thumbnail Fig. 5

Best possible fit including Fe II fluorescence. The solid line is the STIS spectrum o42305070 and the dotted line is the theoretical spectrum.

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The forbidden lines, Table 2, have a FWHM of about 200 km s-1 (Nagao et al. 2003), which is why they are modeled as STIS instrumental profiles in the theoretical spectra. The flux of the individual forbidden lines is the same in all three STIS spectra used in this study. This is expected since the forbidden emission does not originate from the surrounding clouds (Kaiser et al. 2000) and should have a nature independent of position angle. Since the continuum is weaker at lower position angle (Nelson et al. 2000), the forbidden lines have a higher S/N ratio in the two STIS spectra with lower position angle. The width of the C II intercombination line is slightly broader in the best fits than that of the NLR components of the Mg II lines. I therefore suggest that the C II intercombination lines are formed in the same region as the Mg II lines. This would imply a wide range of electron densities for this regions since the lifetimes for the C II 2s2p 4P levels are several magnitudes higher than those of the Mg II 3p levels. It should be remembered, though, that the observed λ2326 line is a blend between the C II intercombination doublet and a forbidden [O III] line. It can still be concluded that the C II intercombination lines are far wider than those of the forbidden lines. The FWHM of the broad lines in our best fits was 15 000 km s-1 (Fe II) and 17 500 km s-1 (Mg II broad components). The similar widths of these lines were expected since the ionization and excitation energies needed to produce those lines are similar. The total integrated emission from BLR, Fe II collision excited lines, Fe II fluorescence lines and Mg II broad components are presented in Table 5. The emission from ILR and NLR, different forbidden lines, the C II intercombination lines, and the Mg II narrower components are also presented in Table 5.

Table 5

Integrated intensities of the emission lines in the 2000 to 3000 Å region.

5. Conclusions

The PAR is present in the BLR of NGC 4151 because the C IV λ1550 doublet and H Lyα are pumping Fe II to the highly excited levels (3G)4p 4H11/2 and (3F)4p 4G9/2. The total flux of the Fe II fluorescence lines is the strongest emission contribution in the 2000−3000 Å region after the Mg II λ2800 doublet. It contributes 20 to 30 percent of the total emission line flux and about 5 percent of the total flux including continuum in the investigated wavelength region. The fluorescence lines are energy absorbed from the pumping lines, which still escape the system and can thus have a cooling effect on the BLR. In addition to the fluorescence lines, Fe II is also emitting lines from the 25 collisionally excited (5D)4p levels. The PAR and collisionally excited lines from Fe II make this the element that radiates the highest emission line flux in the investigated wavelength region. The ILR emission components first detected by Kraemer et al. (2006) account for approximately half of the emission of the Mg II resonance doublet. Interestingly, the intercombination multiplet of C II at 2430 Å can only be modeled by assuming it to be dominated by ILR radiation. The lifetime of the C II levels involved ranges from the shorter ones for the allowed NLR transitions to the longer ones for the forbidden NLR transitions. I suggest that the ILR is just an extension of the BLR, because moving outward from the disk within the disk wind of NGC 4151, the electron density continuously decreases. The longer the lifetime of the upper levels, the farther away from the disk the lines are formed.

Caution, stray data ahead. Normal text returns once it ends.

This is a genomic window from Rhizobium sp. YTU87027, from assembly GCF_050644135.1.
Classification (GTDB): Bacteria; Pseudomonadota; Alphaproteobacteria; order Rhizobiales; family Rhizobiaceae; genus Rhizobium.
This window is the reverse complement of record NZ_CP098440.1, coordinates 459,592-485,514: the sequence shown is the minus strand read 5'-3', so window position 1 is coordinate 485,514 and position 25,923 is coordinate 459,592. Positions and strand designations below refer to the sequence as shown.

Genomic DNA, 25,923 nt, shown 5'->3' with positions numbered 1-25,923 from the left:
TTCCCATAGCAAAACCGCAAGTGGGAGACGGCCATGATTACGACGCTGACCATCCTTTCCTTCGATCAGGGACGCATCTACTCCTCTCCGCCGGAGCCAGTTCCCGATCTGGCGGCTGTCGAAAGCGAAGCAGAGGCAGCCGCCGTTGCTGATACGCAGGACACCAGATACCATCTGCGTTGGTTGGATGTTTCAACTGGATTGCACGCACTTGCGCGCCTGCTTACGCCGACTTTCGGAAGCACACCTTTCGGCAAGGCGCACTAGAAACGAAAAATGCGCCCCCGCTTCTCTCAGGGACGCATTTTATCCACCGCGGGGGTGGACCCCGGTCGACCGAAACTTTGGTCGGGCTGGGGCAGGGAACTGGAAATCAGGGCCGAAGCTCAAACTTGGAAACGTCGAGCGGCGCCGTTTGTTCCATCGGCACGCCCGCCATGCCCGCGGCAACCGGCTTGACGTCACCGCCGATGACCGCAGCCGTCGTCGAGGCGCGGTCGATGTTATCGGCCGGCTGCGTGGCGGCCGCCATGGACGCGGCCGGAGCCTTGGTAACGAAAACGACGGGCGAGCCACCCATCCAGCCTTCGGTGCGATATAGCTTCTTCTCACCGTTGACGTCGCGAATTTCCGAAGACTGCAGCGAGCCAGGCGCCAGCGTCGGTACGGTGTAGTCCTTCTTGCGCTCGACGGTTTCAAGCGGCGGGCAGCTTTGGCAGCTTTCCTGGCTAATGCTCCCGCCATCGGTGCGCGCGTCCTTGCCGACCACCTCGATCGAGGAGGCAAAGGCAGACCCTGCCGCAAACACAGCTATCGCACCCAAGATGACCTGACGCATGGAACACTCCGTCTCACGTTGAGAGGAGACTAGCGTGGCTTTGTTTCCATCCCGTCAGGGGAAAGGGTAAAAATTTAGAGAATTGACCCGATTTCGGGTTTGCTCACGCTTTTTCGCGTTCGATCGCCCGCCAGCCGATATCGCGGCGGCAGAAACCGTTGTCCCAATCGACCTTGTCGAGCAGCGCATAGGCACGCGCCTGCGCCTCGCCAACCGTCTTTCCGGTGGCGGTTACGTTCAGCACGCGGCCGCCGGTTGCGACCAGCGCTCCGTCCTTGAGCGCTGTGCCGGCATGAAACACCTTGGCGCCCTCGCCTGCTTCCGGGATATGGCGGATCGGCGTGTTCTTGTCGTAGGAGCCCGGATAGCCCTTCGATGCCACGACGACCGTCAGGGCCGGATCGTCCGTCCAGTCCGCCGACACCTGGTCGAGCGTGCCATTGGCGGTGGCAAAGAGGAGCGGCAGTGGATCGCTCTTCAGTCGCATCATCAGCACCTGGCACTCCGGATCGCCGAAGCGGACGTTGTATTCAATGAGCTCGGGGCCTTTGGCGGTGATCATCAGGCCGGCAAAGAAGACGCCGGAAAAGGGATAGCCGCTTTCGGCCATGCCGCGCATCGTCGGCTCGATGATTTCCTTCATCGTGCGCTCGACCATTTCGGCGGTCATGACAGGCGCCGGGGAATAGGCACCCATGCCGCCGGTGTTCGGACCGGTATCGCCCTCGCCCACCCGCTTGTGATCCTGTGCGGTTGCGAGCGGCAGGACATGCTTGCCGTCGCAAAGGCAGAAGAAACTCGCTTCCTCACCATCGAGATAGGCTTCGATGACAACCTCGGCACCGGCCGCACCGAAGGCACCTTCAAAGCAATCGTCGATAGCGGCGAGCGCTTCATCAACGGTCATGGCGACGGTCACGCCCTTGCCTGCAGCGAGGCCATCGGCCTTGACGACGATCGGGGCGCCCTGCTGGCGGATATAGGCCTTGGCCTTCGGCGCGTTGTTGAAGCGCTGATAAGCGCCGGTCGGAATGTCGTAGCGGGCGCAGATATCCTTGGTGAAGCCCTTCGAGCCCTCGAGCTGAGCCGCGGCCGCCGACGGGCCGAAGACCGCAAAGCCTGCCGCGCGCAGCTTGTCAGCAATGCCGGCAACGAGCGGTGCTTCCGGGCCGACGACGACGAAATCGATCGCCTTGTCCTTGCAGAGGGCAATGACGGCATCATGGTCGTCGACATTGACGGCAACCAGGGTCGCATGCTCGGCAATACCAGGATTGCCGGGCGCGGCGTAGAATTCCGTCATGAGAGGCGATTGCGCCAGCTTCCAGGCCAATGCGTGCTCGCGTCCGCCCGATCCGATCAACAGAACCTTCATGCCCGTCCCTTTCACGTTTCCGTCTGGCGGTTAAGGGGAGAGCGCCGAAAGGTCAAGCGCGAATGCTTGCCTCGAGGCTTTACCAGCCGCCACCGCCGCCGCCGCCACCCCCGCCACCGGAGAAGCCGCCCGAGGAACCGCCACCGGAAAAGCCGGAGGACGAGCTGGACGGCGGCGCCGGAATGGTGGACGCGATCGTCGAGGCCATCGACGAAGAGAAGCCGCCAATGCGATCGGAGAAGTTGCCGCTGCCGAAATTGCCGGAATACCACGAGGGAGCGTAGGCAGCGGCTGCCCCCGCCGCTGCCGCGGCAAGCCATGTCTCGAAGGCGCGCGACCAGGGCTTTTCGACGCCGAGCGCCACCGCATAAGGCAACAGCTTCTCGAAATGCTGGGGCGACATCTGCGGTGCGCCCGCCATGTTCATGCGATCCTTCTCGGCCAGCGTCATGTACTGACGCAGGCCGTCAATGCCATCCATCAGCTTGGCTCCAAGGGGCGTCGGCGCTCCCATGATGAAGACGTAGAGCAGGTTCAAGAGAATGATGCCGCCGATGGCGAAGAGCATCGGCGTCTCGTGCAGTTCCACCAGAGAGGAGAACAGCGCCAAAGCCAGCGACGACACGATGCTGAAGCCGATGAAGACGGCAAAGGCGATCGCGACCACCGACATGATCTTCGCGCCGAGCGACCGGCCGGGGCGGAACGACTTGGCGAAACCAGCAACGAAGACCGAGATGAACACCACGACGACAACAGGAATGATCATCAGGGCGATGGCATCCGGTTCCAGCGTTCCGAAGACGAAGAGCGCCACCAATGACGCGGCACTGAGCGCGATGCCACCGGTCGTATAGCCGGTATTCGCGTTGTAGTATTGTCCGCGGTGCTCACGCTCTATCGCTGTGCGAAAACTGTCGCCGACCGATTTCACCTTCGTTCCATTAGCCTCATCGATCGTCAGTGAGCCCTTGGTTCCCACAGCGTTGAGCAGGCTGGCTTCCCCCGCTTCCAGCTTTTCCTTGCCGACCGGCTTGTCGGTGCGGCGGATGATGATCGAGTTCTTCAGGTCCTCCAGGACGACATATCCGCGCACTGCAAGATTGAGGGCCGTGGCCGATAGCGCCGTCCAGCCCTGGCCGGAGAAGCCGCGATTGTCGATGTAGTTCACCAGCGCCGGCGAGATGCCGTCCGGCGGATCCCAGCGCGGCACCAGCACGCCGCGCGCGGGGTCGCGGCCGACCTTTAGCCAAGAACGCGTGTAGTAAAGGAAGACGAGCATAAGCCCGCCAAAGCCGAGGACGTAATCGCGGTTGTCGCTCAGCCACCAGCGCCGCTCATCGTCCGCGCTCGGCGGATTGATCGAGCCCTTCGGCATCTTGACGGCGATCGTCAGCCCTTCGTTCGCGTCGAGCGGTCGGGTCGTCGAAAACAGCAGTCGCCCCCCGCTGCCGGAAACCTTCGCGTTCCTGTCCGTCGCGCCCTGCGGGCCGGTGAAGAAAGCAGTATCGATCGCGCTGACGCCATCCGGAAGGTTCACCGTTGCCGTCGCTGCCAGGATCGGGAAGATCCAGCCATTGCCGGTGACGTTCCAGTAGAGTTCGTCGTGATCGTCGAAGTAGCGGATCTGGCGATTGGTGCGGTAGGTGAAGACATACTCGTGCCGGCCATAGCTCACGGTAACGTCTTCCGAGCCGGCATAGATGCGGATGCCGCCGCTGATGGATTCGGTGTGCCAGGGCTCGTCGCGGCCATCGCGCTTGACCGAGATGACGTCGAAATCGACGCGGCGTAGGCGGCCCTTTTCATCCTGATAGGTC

References

All Tables

Table 1

Absorption lines in the 2000 to 3000 Å region.

Table 2

Emission other than Fe II in the 2000 to 3000 Å wavelength region.

Table 3

Relative intensity of the Fe II fluorescence lines.

Table 4

Mean fractional difference observed to model spectra.

Table 5

Integrated intensities of the emission lines in the 2000 to 3000 Å region.

All Figures

thumbnail Fig. 1

Fraction of magnesium and iron in all ionizing stages that are in the Mg II 3p or Fe II (5D)4p states. The solid line is for magnesium and the dotted is for iron. The partition functions for the magnesium ionization stages are approximated with statistical weights for the corresponding ground levels. This is a good approximation at temperatures below 104 K because there is now fine structure in the ground term of the three first ionization stages. For iron there are many levels of low excitation energy and the partition functions used here are from Halenka & Madej (2002). Below 104 K the partition functions are almost constant through different lowering of the ionization energies. In this graph a lowering of the ionization energy of 0.05 eV and an electron density of 109 cm-3 is adopted.

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In the text
thumbnail Fig. 2

Terms responsible for the collision excited Fe II emission in the 2000−3000 Å wavelength region. The 12 resulting allowed multiplets are indicated with arrows. There are also 12 additional intercombination multiplets that are incorporated in my model spectra.

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In the text
thumbnail Fig. 3

Theoretical summed profile of the collisionally excited Fe II lines. In this plot the FWHM of the Fe II lines times the width of the broad Mg II lines as observed in the STIS spectra. The relative intensity is such that the peak intensity of the Fe II lines with highest A value, the λ2382.77 (5D)4s 6D9/2–(5D)4p 6F11/2, is unity.

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In the text
thumbnail Fig. 4

Best possible fit excluding Fe II fluorescence. The solid line is the STIS spectrum o42305070 and the dotted line is the theoretical spectrum.

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In the text
thumbnail Fig. 5

Best possible fit including Fe II fluorescence. The solid line is the STIS spectrum o42305070 and the dotted line is the theoretical spectrum.

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In the text